Above: Sakura Pigma Brush Pen (bold) with Daniel Smith Watercolors. Please note the washes you see here are watercolor NOT ink washes. You cannot make washes with this pen. This sketch is in a Moleskine Sketchbook with the new whiter and toothier paper.
Toward the end of my time in my test Moleskine I wanted to test some pens so you'll see some of those images on the blog this week.
First up is a pen and monochromatic watercolor sketch of Dick, sitting on the TV-room couch under a very bright lamp!
I was using a Sakura Pigma Professional Brush Pen Bold. It is a fiber tipped pen and an excellent choice for people who want to get an interesting and varied line (angles and thickness) but feel more comfortable with a little more control. Because of the fiber tip, which bends and moves as one unit (as opposed to individual hairs), you’ll feel more push back in pressure when you apply it to the paper and you can modulate your strokes more quickly with less feedback. You give up the lovely texture of an actual “hair” brush (either natural or synthetic). But the experience can still be fun and rewarding.
Additionally you can work very fast with this type of brush pen, without outrunning the ink feed—something I typically do when using any of the “hair” brush tips because I tend to work very fast.
You can read my original review of these pens here. A couple things have changed—I have pretty much given up my Faber-Castell Pitt Artist's Brush Pens in favor of these as they have more spring than the original F-CPABPs did but more control than the new "soft" brush pens from Faber-Castell. And because I left these out to sketch with and write with I grew to love them—tastes change.
The Sakura Pigma Professional Brush Pen comes in three sizes—FB, MB, and BB, for fine, medium, and bold brush. The fine brush tip for me is the most problematic as the two I’ve tested both tended to create a spilt line. (If you go to the link at Jet Pens that I provide below, and look at the handwriting image in the product line up, you’ll see exactly what I mean by the split line phenomenon with the fine tipped pen!) But If you want very fine detail it’s still a great choice.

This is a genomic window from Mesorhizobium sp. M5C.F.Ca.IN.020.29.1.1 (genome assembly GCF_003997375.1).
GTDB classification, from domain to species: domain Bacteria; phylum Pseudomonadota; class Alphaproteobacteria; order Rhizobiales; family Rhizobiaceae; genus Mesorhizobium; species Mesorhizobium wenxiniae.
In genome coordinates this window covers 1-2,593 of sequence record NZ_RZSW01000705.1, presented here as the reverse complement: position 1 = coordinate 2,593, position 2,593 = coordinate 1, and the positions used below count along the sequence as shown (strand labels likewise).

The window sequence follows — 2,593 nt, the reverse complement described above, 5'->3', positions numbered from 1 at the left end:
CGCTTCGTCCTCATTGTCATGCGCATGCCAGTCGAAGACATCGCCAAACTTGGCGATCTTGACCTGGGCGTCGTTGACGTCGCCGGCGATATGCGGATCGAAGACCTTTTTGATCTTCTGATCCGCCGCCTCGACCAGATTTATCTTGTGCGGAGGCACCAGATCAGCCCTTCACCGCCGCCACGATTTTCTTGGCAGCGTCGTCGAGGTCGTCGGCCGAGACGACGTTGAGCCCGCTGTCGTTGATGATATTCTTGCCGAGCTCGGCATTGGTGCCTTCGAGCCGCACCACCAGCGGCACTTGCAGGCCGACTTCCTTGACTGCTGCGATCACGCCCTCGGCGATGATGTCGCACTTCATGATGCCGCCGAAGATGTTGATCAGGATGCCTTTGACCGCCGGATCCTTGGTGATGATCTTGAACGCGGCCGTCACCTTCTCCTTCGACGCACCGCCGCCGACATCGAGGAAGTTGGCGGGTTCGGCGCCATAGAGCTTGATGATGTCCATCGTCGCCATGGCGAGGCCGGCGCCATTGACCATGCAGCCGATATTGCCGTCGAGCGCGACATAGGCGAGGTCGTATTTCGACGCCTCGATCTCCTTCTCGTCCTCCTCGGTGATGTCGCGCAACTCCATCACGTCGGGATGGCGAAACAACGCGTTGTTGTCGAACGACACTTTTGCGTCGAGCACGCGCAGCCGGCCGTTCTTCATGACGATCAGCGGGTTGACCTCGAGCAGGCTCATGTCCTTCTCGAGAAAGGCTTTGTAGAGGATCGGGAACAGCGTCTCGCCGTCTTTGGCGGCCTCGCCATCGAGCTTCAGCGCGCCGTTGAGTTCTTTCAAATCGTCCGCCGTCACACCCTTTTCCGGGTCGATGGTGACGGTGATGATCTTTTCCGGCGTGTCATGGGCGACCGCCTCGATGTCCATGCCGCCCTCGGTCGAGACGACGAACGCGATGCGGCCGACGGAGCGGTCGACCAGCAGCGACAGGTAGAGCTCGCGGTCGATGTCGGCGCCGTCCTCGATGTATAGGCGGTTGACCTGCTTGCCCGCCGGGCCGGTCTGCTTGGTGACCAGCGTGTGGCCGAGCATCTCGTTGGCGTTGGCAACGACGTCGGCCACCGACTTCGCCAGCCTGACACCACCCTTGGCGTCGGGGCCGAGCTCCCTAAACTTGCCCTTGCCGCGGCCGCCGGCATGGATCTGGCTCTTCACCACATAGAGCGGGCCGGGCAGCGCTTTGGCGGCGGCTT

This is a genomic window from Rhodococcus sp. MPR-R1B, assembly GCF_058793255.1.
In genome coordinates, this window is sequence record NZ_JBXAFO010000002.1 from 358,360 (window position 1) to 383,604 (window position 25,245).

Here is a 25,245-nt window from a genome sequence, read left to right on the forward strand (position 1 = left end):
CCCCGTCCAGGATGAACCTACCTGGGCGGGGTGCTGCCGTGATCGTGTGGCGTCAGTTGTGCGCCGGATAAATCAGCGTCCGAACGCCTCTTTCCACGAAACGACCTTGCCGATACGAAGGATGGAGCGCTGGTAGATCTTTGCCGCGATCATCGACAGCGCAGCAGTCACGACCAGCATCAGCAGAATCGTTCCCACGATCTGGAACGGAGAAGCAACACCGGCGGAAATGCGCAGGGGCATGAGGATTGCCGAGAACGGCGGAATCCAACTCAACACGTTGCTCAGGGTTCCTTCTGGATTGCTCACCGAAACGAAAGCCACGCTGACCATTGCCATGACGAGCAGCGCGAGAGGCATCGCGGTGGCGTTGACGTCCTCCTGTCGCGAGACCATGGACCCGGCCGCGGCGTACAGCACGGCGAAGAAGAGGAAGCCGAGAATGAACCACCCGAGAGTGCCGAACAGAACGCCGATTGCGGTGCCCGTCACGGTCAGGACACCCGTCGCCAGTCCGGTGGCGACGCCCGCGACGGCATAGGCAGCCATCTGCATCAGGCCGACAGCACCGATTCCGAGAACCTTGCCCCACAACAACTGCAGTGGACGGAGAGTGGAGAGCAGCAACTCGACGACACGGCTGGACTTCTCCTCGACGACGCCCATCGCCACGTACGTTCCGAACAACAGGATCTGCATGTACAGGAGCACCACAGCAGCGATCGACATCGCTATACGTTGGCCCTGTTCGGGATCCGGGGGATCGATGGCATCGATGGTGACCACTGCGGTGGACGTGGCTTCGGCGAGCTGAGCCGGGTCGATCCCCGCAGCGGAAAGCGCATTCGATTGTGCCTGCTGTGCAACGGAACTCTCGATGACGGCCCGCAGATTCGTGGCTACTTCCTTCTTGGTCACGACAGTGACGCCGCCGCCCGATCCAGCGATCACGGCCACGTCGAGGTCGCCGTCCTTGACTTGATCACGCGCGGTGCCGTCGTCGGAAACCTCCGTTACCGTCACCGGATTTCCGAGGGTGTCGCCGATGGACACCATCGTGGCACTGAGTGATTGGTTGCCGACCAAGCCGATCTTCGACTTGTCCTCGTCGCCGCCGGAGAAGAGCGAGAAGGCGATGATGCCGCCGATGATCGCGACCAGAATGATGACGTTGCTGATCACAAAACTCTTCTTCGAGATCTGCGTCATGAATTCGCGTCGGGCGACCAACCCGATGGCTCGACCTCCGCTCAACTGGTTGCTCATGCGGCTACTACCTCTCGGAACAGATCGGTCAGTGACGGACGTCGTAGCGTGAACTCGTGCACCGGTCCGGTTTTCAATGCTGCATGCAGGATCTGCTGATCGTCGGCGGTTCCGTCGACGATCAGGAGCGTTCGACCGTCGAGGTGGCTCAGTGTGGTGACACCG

I find that both the MB and BB are also capable of fine detail if you modulate the pressure you apply. This means they have a wider range of line widths and are more fun for me to use. They are great for working smaller in scale than some of the thick tipped "hair" brush pens. They open up possibilities of scale. You will see some sketches made with these pens on larger journal pages in coming weeks.
The BB is also the softest in “feel” because it is largest and when you apply pressure they tend to bend over a bit and create a thick luscious stroke as the pen tip settles down to the paper. This might be too loosey-goosey for some sketchers. The MB remains just about right for everything.
I have found the ink from these pens to be highly water resistant on most papers from drawing papers to watercolor papers that I use them on. (Allow additional drying time on a heavily sized watercolor paper.) I sketch quickly and go to paint right away, so I'm not waiting many minutes or even secons before I’m applying washes. On some papers I get a very slight bleed that won’t show in a color wash.
They are listed as having archival, waterproof ink that is also fade resistant.
I’ve purchased these pens in a 3-pen set at Wet Paint in St. Paul. Jet Pens will sell individual pens. Here you see the bold.
(I don’t work for either company I just buy supplies from them and have always had great service.)
I find this pen is also fun to use for lettering.
I have a small adult female hand and I find the pen fits my hand well, even though it is long. It is also very light weight and I find that it is easy to work for long sessions with this pen, even when my hand-grip issues are acting up.
I’ve been through 6 pens now and they last for a long time, and the tips retain their resilience. With a price below $4 I think they are a great value.